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How innovation changes the underwriter’s job


March 6, 2019   by Greg Meckbach


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Technology and data will change the underwriter’s job but will not eliminate it, suggests Russell Johnston, chief executive officer for North America of QBE Insurance Group Limited.

“At the end of the day, people still make the decisions,” Johnston said during an interview with A.M. Best TV.

“Technology and data will change the role of the underwriter. I don’t think it ever eliminates it,” Johnston said during the video, released Wednesday by A.M. Best Company Inc., an Oldwick, N.J.-based research firm that assesses the financial health of insurers.

“For most companies, historically, the actuarial data –  your underwriting insights – was the family jewels. I think what’s changing is third-party data can be sometimes just as impactful, if not sometimes more impactful,  than proprietary data,” Johnston said in the video, Succeeding in Specialty Coverage Means Thinking Beyond Products.

Johnston previously worked for American International Group Inc. as president of casualty for the Americas. He was appointed to his current role with Australia-based QBE in 2016.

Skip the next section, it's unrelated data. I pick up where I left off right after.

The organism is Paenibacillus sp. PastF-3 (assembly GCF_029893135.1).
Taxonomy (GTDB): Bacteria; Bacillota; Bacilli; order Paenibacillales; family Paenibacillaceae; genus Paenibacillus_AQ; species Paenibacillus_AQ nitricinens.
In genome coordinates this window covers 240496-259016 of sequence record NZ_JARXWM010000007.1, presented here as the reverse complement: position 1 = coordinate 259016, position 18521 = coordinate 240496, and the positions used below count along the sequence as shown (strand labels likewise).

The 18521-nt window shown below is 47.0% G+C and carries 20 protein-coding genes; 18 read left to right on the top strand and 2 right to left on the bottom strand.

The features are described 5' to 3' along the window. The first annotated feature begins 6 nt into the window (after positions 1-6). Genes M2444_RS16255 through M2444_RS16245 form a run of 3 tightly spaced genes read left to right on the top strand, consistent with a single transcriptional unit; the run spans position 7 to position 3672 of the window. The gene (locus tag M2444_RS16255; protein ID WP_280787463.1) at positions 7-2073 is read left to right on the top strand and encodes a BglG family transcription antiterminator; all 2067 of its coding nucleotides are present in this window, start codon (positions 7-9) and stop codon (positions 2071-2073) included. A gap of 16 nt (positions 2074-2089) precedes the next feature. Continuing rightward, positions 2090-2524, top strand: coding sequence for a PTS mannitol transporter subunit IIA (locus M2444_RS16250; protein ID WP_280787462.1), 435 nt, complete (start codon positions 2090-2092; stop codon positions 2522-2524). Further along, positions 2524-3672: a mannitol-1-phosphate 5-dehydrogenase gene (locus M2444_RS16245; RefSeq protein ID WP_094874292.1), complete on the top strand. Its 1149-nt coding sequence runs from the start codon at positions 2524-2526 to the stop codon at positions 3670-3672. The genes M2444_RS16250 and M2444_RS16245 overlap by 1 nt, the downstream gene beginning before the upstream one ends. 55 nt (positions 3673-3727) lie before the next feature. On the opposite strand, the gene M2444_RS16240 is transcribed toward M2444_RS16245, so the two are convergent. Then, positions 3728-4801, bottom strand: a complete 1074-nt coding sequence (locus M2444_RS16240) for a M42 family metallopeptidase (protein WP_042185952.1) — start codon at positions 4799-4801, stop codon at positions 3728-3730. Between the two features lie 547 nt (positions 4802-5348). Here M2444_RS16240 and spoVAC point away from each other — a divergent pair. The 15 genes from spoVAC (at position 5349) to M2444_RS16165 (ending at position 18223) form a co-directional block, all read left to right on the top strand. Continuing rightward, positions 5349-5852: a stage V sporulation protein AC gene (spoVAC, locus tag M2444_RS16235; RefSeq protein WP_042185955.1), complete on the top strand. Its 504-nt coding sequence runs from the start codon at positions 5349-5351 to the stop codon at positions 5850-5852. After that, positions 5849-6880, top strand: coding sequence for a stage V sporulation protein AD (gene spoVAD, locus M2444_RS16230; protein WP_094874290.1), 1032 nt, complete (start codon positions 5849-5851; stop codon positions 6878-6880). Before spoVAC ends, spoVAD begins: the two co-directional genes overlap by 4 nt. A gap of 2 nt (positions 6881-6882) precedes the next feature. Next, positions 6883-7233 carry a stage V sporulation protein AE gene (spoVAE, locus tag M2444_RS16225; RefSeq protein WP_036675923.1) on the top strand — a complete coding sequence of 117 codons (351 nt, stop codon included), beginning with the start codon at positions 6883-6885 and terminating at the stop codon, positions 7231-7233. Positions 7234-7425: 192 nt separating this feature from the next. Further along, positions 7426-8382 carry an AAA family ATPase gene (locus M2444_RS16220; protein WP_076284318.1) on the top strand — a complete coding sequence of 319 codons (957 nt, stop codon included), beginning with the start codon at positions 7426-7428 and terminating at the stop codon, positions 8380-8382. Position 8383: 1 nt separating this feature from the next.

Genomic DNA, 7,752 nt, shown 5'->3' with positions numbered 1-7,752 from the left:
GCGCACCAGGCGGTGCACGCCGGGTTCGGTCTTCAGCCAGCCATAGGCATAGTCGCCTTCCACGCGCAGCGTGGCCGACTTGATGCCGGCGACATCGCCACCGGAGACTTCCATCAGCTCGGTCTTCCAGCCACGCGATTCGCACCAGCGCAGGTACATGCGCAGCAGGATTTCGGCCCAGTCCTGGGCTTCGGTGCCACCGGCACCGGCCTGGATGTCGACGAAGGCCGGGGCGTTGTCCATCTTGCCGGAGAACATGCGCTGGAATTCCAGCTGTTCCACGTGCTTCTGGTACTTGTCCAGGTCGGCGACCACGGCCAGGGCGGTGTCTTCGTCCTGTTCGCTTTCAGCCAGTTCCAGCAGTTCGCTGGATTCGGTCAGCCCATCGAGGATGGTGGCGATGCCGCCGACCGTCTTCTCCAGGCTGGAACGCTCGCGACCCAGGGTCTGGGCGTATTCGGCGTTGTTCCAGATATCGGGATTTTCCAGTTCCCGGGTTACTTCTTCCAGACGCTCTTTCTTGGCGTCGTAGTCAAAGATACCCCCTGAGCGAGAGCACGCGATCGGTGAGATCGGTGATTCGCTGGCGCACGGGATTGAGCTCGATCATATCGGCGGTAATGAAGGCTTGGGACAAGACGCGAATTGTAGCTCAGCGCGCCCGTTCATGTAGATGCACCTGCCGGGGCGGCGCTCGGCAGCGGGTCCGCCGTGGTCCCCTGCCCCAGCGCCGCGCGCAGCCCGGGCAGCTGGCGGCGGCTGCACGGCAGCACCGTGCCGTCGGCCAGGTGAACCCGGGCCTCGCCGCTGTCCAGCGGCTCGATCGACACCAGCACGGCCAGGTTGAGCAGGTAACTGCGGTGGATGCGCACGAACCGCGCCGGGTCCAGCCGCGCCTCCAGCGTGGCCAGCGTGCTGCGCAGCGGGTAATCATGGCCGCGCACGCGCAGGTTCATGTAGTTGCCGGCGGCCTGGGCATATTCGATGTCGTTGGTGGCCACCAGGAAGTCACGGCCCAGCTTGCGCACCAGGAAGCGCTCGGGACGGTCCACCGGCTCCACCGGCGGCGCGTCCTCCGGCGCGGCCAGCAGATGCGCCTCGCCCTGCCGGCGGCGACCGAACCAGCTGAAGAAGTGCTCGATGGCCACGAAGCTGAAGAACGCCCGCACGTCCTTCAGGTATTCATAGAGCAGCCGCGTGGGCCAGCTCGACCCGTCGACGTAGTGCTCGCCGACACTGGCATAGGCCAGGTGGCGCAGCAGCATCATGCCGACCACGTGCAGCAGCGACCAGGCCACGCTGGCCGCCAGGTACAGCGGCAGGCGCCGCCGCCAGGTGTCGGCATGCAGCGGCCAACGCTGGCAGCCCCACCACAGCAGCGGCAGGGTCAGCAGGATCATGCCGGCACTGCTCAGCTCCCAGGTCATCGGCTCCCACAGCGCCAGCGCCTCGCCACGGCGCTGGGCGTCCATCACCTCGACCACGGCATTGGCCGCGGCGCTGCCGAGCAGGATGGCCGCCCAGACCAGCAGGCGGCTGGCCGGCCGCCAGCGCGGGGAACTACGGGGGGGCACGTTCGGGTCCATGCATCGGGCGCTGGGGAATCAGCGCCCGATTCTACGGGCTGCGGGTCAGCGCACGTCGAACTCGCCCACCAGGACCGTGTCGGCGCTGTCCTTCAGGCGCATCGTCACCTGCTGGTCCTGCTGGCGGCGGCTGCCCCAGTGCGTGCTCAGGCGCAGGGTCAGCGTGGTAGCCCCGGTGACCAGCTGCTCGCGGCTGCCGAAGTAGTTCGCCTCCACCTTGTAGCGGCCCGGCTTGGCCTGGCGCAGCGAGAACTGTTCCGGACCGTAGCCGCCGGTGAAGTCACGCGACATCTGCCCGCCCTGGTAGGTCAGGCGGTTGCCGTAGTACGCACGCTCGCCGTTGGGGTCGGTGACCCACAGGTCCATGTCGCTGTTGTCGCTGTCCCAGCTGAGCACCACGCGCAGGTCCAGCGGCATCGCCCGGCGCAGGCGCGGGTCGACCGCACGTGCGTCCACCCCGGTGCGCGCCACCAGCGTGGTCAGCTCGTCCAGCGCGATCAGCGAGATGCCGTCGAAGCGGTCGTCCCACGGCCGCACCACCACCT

“I think the role of the underwriter has to change in the sense that how they think about risk – and the inputs that they get to make decisions – is going to change,” Johnston told A.M. Best TV.

“I think the underwriter of today and in the future has got to have a good healthy understanding of technology and data and what it can deliver, what it can empower today while still relying a bit on the art. At the end of the day insurance is still a contract that is subject to a lot of legal interpretation. So you have to balance that art with the science – what data and technology enable today.”

The question of whether technology is disrupting the labour force has been analyzed by every major consulting firm, suggested Saad Mered, chief executive officer for Zurich Canada, in a separate briefing to the press.

Advances in information technology is changing the mix of employees within the industry, Mered said Feb. 25 during a briefing on Zurich Canada’s plans to use artificial intelligence technology.

“It releases them from five hours a day of what they consider to be very process-oriented tasks to do true broker-customer accompaniment, advice giving, understanding, negotiating, listening and really being focussed on those issues,” said Mered.

In Zurich Canada’s case, it plans to have Toronto AI vendor Chisel provide software that is designed to understand insurance jargon and pore through draft policies looking for possible errors. Instead of replacing underwriters, the idea is to relieve underwriters of the painstaking task of reading every word of a policy – and every word of its endorsements – to confirm that the things like names, dates and dollar amounts are consistent with what the client, broker and insurer intended.